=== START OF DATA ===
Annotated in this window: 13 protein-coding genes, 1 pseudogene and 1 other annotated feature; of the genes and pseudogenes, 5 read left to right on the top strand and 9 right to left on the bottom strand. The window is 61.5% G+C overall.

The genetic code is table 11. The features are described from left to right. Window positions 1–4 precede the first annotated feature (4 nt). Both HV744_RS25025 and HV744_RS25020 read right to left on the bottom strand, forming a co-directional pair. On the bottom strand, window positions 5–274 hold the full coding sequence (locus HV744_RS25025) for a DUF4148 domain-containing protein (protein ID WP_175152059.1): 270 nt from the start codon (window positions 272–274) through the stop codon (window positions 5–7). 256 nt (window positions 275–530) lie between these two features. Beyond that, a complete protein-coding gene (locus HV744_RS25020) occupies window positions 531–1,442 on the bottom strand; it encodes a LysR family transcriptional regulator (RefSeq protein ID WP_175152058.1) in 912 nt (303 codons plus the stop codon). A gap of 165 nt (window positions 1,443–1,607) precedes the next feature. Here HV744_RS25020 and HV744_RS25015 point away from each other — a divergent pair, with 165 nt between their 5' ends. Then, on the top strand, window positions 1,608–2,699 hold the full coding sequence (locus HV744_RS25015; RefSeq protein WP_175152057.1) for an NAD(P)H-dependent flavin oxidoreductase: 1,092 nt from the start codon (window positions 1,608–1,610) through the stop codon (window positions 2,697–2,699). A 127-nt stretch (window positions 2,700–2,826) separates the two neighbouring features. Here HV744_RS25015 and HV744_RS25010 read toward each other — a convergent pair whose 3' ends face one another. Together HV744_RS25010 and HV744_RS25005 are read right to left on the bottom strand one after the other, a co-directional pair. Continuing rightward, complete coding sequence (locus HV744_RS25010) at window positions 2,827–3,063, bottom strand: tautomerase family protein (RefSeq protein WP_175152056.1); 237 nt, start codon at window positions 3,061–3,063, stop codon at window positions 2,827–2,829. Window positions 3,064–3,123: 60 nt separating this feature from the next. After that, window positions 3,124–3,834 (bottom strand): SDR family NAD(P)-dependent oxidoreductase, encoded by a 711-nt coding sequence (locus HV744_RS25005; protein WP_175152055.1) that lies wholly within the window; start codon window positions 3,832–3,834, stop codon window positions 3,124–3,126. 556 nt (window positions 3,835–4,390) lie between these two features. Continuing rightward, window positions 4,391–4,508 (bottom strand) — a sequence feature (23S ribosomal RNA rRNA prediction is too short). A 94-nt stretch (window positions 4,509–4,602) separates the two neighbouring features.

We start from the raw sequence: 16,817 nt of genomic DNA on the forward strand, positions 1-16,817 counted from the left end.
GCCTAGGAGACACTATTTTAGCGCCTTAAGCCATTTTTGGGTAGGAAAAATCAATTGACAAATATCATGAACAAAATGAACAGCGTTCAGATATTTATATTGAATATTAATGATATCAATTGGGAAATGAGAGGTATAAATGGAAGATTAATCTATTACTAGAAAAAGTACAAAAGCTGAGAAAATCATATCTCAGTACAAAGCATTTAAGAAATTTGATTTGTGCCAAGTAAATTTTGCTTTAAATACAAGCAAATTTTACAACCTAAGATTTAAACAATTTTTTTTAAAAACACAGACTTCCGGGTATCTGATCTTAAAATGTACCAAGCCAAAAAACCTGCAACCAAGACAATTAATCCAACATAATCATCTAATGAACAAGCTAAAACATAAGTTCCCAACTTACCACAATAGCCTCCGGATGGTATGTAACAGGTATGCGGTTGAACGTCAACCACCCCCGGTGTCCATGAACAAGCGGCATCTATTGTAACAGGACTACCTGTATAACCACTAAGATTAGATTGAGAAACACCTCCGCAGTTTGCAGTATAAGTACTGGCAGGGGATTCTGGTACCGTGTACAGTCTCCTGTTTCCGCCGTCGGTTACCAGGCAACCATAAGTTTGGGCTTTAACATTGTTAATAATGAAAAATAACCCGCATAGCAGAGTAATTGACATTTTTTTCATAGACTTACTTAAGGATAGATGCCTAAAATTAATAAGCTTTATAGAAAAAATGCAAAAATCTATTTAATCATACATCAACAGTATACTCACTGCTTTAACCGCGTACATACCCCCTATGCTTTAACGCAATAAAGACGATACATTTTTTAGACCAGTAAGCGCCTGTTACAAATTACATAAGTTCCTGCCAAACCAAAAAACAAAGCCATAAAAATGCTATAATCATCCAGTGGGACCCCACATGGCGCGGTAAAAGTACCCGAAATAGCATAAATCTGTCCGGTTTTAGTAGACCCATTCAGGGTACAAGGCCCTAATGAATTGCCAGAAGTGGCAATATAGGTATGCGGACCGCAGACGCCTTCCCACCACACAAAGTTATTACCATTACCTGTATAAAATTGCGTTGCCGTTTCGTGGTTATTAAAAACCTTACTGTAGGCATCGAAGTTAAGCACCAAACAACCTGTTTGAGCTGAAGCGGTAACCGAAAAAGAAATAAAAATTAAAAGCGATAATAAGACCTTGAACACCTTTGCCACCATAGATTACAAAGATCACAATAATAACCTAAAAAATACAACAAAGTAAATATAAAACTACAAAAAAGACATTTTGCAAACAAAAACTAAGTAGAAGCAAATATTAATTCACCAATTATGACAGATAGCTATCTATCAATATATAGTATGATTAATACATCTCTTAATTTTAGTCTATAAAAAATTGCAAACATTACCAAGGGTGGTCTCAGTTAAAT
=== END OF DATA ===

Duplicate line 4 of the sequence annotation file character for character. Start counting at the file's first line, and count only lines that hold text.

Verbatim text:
GCCTAGGAGACACTATTTTAGCGCCTTAAGCCATTTTTGGGTAGGAAAAATCAATTGACAAATATCATGAACAAAATGAACAGCGTTCAGATATTTATATTGAATATTAATGATATCAATTGGGAAATGAGAGGTATAAATGGAAGATTAATCTATTACTAGAAAAAGTACAAAAGCTGAGAAAATCATATCTCAGTACAAAGCATTTAAGAAATTTGATTTGTGCCAAGTAAATTTTGCTTTAAATACAAGCAAATTTTACAACCTAAGATTTAAACAATTTTTTTTAAAAACACAGACTTCCGGGTATCTGATCTTAAAATGTACCAAGCCAAAAAACCTGCAACCAAGACAATTAATCCAACATAATCATCTAATGAACAAGCTAAAACATAAGTTCCCAACTTACCACAATAGCCTCCGGATGGTATGTAACAGGTATGCGGTTGAACGTCAACCACCCCCGGTGTCCATGAACAAGCGGCATCTATTGTAACAGGACTACCTGTATAACCACTAAGATTAGATTGAGAAACACCTCCGCAGTTTGCAGTATAAGTACTGGCAGGGGATTCTGGTACCGTGTACAGTCTCCTGTTTCCGCCGTCGGTTACCAGGCAACCATAAGTTTGGGCTTTAACATTGTTAATAATGAAAAATAACCCGCATAGCAGAGTAATTGACATTTTTTTCATAGACTTACTTAAGGATAGATGCCTAAAATTAATAAGCTTTATAGAAAAAATGCAAAAATCTATTTAATCATACATCAACAGTATACTCACTGCTTTAACCGCGTACATACCCCCTATGCTTTAACGCAATAAAGACGATACATTTTTTAGACCAGTAAGCGCCTGTTACAAATTACATAAGTTCCTGCCAAACCAAAAAACAAAGCCATAAAAATGCTATAATCATCCAGTGGGACCCCACATGGCGCGGTAAAAGTACCCGAAATAGCATAAATCTGTCCGGTTTTAGTAGACCCATTCAGGGTACAAGGCCCTAATGAATTGCCAGAAGTGGCAATATAGGTATGCGGACCGCAGACGCCTTCCCACCACACAAAGTTATTACCATTACCTGTATAAAATTGCGTTGCCGTTTCGTGGTTATTAAAAACCTTACTGTAGGCATCGAAGTTAAGCACCAAACAACCTGTTTGAGCTGAAGCGGTAACCGAAAAAGAAATAAAAATTAAAAGCGATAATAAGACCTTGAACACCTTTGCCACCATAGATTACAAAGATCACAATAATAACCTAAAAAATACAACAAAGTAAATATAAAACTACAAAAAAGACATTTTGCAAACAAAAACTAAGTAGAAGCAAATATTAATTCACCAATTATGACAGATAGCTATCTATCAATATATAGTATGATTAATACATCTCTTAATTTTAGTCTATAAAAAATTGCAAACATTACCAAGGGTGGTCTCAGTTAAAT